My background within the fashion industry to date has largely been focused on marketing, promotion and trend forecasting. The return to design was inspired by my last freelance role where I worked collating research of print designs and trends and I eagerly wanted to get back to working with textiles.
Keeping up to date and re-learning my skills through the use of YouTube tutorials and sewing projects via ‘StitchlessTV’ was where I came across established pleaters ‘Ciment Pleating’. Having seen what they do and learning how extensive the design of a pleat can be, I was ecstatic when they came in for a talk/seminar at my university.
We were introduced to a lovely gentleman ‘Mat’ who explained that the ‘Ciment Pleating’ business was a 3rd generation family run business set up in 1925. They are ‘the number 1’ pleaters within the UK, and it’s not hard to see why- their work and craftsmanship is exquisite, their clients range from Lady Gaga to Her Royal Highness the Queen.
He went on to explain the two basic pleats ‘flat/knife pleat’ and the ‘Accordion’ pleat. It was extremely intriguing to discover that over 350 different pleats were based on those two simple patterns. Their widespread range of pleats showed me that you can really transform a cheap fabric and create a texture that makes it look divine and it was also good to know that ‘the cheaper the fabric, the better it pleats’- Polyester haul here I come!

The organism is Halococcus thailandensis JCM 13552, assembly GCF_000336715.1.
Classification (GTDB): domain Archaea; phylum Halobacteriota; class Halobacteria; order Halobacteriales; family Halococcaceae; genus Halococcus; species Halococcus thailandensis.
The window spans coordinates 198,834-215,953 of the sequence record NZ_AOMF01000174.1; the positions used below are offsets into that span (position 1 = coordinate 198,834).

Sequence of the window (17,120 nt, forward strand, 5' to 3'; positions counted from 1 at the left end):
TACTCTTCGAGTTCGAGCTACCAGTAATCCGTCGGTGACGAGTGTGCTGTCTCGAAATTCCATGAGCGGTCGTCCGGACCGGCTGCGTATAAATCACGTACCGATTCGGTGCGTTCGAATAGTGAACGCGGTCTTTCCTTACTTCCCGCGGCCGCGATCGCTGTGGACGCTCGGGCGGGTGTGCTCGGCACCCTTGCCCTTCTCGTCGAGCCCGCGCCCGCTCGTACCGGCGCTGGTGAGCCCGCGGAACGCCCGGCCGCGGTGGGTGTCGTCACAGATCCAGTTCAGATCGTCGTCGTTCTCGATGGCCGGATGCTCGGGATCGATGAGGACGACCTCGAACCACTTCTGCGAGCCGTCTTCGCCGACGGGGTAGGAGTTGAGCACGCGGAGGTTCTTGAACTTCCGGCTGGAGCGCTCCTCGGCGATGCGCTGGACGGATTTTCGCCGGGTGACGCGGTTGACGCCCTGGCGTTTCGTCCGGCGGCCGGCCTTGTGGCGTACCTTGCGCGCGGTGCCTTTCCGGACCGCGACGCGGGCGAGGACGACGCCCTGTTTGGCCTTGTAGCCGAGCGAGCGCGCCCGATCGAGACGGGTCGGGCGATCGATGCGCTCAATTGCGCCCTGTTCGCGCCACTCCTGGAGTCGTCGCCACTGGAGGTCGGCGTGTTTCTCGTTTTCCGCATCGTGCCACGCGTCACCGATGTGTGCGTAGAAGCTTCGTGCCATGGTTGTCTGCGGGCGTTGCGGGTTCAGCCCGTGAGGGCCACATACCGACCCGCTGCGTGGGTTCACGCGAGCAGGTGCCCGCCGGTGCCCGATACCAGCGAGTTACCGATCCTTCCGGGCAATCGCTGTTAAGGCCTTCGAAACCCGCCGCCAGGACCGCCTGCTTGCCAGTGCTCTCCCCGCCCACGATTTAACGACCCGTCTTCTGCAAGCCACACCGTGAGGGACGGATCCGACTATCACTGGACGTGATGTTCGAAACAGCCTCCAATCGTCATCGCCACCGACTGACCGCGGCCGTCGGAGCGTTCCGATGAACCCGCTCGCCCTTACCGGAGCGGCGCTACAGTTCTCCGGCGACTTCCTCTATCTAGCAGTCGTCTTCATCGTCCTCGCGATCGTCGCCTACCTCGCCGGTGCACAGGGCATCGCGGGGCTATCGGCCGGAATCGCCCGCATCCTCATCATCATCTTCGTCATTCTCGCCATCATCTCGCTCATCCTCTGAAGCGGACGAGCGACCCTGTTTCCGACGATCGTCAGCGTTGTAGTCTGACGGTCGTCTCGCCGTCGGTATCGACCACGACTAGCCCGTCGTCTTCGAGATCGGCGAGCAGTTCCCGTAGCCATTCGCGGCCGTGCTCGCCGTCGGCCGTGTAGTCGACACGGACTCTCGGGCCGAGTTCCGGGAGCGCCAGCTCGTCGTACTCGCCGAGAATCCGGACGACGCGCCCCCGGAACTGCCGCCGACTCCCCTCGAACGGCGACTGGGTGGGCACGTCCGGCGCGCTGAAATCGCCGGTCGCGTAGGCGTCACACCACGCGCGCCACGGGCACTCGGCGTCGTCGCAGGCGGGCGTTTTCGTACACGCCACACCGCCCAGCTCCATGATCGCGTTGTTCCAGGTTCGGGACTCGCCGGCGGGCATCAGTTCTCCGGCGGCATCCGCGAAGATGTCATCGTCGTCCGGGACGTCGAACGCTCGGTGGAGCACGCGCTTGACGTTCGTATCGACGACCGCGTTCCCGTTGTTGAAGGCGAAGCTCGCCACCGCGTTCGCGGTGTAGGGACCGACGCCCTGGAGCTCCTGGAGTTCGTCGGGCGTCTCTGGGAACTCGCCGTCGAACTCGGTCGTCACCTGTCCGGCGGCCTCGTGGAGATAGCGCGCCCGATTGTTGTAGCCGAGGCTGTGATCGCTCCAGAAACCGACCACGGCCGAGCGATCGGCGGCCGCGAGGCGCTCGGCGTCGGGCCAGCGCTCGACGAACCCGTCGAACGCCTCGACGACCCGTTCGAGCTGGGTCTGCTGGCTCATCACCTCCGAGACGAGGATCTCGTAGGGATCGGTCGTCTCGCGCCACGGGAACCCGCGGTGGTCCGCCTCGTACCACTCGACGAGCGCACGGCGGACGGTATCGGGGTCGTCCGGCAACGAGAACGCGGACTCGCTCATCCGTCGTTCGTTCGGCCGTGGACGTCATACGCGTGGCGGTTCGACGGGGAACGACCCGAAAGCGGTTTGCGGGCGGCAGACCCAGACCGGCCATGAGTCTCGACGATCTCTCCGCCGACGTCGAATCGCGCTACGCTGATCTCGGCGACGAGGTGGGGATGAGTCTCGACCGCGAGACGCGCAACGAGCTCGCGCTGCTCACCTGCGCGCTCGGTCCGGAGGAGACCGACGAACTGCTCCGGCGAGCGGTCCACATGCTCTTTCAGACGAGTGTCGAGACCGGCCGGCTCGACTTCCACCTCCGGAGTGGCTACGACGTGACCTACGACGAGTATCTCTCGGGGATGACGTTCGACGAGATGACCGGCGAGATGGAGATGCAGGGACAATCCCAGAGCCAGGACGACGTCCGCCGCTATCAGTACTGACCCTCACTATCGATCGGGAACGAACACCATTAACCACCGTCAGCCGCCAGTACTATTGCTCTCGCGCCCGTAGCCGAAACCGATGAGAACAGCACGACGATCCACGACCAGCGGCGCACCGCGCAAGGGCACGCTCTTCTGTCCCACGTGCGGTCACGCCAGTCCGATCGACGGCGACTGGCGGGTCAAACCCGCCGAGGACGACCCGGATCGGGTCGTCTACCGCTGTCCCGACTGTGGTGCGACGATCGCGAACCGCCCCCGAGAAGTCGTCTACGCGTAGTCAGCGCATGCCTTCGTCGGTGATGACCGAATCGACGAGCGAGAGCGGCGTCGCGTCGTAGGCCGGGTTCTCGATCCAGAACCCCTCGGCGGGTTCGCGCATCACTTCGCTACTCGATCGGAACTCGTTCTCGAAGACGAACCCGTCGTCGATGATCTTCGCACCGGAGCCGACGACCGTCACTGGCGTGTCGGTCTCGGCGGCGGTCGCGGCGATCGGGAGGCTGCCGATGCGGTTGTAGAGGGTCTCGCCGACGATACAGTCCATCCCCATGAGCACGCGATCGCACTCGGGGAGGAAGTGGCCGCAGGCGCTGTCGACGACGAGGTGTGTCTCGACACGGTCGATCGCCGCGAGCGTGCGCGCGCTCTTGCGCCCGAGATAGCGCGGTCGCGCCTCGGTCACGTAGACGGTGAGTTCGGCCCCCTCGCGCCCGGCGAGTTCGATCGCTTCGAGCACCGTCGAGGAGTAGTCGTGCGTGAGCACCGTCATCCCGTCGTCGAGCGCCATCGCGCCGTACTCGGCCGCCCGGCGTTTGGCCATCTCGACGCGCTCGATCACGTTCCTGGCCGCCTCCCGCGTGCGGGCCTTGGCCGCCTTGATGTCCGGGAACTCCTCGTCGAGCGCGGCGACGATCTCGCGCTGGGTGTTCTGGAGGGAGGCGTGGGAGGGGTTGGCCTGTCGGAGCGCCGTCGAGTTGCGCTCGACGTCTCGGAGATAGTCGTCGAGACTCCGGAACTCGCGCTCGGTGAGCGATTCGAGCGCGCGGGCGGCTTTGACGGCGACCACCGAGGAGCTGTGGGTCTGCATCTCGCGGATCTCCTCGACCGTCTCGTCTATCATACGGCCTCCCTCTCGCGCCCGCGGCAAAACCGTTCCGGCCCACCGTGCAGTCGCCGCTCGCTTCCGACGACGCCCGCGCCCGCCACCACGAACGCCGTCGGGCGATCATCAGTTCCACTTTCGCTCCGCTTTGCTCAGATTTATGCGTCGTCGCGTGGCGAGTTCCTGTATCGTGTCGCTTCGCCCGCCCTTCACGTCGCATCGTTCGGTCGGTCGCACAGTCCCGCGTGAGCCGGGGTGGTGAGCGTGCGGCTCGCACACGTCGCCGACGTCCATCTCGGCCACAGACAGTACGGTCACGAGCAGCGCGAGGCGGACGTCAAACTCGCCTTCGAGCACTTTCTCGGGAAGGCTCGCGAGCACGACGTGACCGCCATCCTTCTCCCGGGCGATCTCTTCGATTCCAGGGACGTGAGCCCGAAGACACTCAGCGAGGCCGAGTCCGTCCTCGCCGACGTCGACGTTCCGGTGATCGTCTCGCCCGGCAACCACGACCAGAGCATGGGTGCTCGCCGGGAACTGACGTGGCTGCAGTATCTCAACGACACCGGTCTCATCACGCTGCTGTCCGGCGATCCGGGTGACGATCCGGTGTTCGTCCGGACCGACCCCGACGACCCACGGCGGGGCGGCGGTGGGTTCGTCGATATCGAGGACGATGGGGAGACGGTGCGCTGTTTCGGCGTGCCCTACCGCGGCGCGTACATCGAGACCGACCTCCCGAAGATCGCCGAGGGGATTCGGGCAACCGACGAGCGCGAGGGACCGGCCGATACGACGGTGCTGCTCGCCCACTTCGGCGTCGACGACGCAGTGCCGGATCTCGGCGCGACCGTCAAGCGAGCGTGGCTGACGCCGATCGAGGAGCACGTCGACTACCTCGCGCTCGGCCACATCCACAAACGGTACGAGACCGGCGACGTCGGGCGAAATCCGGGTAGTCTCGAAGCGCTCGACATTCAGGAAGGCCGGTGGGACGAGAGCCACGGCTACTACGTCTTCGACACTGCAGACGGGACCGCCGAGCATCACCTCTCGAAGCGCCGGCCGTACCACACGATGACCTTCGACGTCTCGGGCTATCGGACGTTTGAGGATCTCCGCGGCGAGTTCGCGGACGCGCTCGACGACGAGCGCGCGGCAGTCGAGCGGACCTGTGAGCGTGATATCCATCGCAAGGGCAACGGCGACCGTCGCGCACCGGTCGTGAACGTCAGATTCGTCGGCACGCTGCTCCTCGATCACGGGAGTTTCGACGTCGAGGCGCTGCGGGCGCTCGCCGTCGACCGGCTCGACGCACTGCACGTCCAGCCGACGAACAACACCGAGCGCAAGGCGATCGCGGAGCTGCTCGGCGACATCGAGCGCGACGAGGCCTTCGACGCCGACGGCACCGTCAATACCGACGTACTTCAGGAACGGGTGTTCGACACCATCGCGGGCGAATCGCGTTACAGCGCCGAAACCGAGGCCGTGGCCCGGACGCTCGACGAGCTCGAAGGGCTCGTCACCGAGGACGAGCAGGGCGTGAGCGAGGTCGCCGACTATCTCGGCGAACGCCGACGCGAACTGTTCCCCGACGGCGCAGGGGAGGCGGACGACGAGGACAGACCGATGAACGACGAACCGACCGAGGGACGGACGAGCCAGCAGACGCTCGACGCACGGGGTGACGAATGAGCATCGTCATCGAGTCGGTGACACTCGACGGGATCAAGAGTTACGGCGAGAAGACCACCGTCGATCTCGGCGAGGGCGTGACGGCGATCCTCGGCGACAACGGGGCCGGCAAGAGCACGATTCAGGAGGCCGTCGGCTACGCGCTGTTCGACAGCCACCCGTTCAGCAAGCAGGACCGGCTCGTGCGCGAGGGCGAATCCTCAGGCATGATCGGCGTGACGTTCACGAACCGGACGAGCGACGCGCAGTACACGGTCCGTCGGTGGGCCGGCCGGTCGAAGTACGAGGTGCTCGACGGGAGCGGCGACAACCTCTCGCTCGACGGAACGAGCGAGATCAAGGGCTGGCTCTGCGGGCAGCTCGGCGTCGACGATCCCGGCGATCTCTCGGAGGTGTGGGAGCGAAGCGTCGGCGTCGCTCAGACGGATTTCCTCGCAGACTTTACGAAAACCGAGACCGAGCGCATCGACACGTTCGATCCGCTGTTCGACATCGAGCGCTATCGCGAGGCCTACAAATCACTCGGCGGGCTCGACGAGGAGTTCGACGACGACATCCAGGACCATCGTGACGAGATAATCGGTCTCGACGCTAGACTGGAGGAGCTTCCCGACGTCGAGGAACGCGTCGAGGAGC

Getting the opportunity to integrate with third years is great because I can learn from them in order to be successful in my progression-thinking ahead to my final collection, I know I definitely want to incorporate pleating into my designs and I can already see a plush butter soft leather coat with honeycomb pleating walking down the catwalk .It’s a technical business that requires a great deal of math in order to know the right amount of fabric you need. The pleating process in essence shrinks your fabric- so baring that in mind in regards to the final size of your made up garment is imperative. The thought of spending £60 a meter and ruining it by not having the right amount doesn’t bare thinking about.
I walked away (with a load of pleated swatches) and knowing that lamb and cow skin leather of a medium thickness pleats surprisingly well, suede is a dream pleater too and when it comes to pleating and the aftercare, the best way to go is using fabrics that are either 100% polyester or with a minimum content of 40%.
Below is a quick video demo of the process of pleating that Mat and his team does in order to create fabulous pleats.